The University of Kansas and head football coach Les Miles have decided to part ways with immediate effect, according to the school’s athletics department.
Miles was put on administrative leave while the university conducted a study to decide next steps, according to KU director of athletics Jeff Long. It came after the publication of two investigations into Miles’ alleged sexual assault and improper conduct while at Louisiana State University. The charges have been refuted by Miles.
From 2005 to 2016, Miles was the head coach at LSU, where the Tigers won the national championship in 2007. On November 18, 2018, the Jayhawks recruited him to lead their football team.
Long issued a statement on Monday saying, “I am deeply disappointed for our university, fans, and everyone involved with our football program.” “On this football team, there is a lot of young talent, and I am confident that we can find the right person to lead this program. We will immediately begin the search for a new head coach with the help of an outside company. We need to win football games, and we’re going to do just that.”
Following the publication of an LSU Title IX report conducted by the Husch Blackwell law firm on Friday, Miles was placed on administrative leave. That study came after the Taylor Porter law firm released its findings from a 2013 investigation into Miles.
The Taylor Porter investigation, which was conducted at LSU’s request, found that Miles “engaged in actions that demonstrated poor judgment,” but found no evidence of a legal breach.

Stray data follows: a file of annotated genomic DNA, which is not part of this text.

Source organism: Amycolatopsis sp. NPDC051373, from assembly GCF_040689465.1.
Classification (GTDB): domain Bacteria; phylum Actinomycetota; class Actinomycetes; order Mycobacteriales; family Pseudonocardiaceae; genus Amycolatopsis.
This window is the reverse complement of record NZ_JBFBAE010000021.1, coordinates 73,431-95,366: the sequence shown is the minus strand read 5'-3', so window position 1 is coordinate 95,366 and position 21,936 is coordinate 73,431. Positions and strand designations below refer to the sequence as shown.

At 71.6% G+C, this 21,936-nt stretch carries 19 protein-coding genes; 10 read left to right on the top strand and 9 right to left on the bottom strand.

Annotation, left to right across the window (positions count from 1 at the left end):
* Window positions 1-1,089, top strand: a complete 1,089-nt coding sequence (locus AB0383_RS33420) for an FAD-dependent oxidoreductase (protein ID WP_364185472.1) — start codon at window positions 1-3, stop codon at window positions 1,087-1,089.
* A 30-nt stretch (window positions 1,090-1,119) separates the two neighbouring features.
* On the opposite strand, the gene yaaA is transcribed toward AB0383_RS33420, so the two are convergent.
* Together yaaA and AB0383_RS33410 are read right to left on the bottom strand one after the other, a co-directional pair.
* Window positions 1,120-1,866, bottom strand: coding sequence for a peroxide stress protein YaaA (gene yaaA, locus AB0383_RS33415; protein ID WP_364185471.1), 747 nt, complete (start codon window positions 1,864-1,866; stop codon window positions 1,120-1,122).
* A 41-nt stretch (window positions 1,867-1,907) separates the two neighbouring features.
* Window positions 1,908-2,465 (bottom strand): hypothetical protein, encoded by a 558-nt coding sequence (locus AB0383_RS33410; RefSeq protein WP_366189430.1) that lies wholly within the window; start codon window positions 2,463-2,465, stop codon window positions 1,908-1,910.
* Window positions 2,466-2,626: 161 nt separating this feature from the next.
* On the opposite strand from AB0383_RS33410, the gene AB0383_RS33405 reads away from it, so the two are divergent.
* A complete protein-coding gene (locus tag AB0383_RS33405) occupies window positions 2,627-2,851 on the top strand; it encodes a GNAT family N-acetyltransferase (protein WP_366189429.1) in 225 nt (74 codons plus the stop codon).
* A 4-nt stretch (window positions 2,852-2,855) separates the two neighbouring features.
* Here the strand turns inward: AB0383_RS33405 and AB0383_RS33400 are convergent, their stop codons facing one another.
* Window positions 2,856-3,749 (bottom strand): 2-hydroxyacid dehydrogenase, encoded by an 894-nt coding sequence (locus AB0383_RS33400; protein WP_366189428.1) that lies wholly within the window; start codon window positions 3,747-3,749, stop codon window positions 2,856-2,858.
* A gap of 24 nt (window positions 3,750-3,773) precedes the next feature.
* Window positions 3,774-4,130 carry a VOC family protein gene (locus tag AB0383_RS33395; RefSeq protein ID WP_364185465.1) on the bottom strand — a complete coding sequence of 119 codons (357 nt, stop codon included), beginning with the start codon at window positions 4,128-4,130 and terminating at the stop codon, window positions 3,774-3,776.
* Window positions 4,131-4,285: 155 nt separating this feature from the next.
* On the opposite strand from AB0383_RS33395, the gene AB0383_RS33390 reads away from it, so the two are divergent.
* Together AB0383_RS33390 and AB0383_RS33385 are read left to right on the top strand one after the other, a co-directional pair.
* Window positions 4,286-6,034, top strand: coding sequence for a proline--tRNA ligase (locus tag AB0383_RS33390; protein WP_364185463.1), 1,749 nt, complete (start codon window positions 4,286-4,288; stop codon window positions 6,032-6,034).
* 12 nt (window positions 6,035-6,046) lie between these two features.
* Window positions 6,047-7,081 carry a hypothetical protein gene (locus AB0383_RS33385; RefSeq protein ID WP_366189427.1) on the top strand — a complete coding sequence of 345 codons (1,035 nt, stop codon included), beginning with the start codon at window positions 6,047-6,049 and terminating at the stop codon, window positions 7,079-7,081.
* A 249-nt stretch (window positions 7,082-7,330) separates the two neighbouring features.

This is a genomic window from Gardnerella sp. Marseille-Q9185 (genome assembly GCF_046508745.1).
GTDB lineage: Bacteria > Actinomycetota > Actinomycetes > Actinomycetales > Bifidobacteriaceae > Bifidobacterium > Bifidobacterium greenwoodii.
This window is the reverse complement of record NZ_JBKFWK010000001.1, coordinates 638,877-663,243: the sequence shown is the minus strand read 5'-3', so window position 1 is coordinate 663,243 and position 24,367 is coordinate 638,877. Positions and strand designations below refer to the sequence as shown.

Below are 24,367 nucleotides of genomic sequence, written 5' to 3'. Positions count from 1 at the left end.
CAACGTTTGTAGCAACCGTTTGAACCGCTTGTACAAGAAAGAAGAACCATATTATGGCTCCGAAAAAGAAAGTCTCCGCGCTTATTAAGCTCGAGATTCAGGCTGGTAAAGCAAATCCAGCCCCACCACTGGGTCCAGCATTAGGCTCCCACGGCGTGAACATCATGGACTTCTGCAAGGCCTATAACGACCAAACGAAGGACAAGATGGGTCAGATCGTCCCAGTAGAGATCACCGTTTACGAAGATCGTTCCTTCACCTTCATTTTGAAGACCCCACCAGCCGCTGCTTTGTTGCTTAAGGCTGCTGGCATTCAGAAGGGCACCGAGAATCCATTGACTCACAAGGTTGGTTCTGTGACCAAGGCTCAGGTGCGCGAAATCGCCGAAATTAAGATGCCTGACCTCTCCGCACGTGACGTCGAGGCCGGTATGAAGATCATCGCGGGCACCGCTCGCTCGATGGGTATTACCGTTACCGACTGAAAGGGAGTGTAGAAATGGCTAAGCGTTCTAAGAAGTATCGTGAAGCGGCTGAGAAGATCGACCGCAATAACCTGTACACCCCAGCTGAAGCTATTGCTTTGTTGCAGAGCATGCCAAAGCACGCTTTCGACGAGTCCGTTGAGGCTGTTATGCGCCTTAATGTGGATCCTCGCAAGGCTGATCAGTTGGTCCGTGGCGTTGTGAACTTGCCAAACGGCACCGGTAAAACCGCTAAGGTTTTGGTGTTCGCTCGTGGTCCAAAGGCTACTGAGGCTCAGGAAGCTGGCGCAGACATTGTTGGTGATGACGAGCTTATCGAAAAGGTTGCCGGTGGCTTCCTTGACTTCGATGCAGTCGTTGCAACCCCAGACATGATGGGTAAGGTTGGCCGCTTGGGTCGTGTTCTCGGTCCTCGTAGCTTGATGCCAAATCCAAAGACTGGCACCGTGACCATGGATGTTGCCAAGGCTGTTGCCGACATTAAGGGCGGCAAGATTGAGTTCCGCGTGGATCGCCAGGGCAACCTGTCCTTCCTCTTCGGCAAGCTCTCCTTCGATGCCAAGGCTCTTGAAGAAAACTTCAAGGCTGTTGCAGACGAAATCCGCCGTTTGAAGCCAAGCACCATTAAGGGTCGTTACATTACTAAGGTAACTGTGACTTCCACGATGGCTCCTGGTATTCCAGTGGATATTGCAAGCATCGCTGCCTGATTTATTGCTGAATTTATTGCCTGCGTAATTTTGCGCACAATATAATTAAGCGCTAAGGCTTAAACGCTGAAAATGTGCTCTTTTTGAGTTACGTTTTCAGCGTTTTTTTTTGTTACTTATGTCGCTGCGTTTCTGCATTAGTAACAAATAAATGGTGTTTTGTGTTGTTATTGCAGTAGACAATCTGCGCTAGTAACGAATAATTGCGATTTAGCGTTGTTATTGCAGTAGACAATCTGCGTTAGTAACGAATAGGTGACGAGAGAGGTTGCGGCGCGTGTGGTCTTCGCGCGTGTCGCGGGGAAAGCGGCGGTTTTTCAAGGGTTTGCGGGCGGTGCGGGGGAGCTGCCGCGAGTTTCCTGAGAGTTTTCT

“The Taylor Porter Study should put an end to the baseless, false media reporting that Coach Les Miles participated in an appropriate touching of an Athletic Department student volunteer,” Miles’ attorney, Peter Ginsberg, said in a statement on Friday.
On Friday, Miles’ attorney, Peter Ginsberg, said in a statement that “the Taylor Porter Report should put an end to the baseless, inaccurate media reports that Coach Les Miles engaged in an appropriate touching of an Athletic Department student volunteer eight years ago.”
Ginsberg also slammed the Husch Blackwell inquiry, claiming that no interviews with Miles or other key witnesses were conducted. Instead, he said the law firm questioned Taylor Porter’s findings without presenting any proof.
Following a story in USA Today in November 2020 titled “LSU mishandled sexual assault charges against students, including top athletes,” Husch Blackwell was hired by LSU.